By Pierre Brouard
By Sunday May 17 I would have participated in a panel discussion on LGBTI migrants and asylum seekers at an Idahot event organised by the Alliance Francaise in Sunnyside, Pretoria. Idahot is the International Day against Homophobia, Transphobia and Biphobia, and is intended to celebrate sexual and gender diversity. This celebratory spin is recognised by the Alliance, which has also arranged music and art as part of the event, but it begs the question as to whether there is much to celebrate, and whose job it is to keep the idea of such diversity alive and meaningful.
Tolerance vs celebration
In some ways the Alliance office represents a pocket of defiance and resistance in Sunnyside, a mixed inner-city community, which foreigners and locals of all persuasions call home. It is not located in a glossy, electric-fenced suburb, rather it seems determined to reach out to Francophone Africans.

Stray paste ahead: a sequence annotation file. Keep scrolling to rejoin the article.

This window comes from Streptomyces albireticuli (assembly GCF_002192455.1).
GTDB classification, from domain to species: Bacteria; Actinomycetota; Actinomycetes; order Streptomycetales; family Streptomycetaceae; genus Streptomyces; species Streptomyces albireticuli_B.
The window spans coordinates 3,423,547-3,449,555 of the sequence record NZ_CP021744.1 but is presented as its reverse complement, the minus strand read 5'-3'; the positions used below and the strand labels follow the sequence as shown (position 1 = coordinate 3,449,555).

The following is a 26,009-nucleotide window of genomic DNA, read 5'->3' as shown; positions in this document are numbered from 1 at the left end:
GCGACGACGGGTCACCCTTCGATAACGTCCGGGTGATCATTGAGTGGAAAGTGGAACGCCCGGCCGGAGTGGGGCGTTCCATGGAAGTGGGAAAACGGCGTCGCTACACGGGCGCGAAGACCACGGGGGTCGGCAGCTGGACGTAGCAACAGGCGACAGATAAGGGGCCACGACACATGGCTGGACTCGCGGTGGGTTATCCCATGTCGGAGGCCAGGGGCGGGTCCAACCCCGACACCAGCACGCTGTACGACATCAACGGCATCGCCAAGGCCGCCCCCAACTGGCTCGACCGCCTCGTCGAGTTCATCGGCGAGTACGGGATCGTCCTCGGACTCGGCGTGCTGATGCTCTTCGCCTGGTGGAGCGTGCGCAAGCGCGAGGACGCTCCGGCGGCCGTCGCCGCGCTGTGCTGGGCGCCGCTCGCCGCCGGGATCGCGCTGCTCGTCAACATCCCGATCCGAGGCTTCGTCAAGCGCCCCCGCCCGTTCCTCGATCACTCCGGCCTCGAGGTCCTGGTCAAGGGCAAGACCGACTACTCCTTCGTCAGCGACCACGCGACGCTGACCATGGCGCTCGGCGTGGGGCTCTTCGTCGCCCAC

Notable for its lack of significant hostility in the recent xenophobic attacks in South Africa, Sunnyside is densely populated and abuzz with accents, clothes, food and worship from around the continent. You can buy almost anything you want, including drugs, sex and anonymity, and queer people of all persuasions, from many countries, live here. The Pretoria Art Museum on its periphery may not be well patronised, but its lawns on a weekend are. Soccer, courting couples and informal picnics find a place there.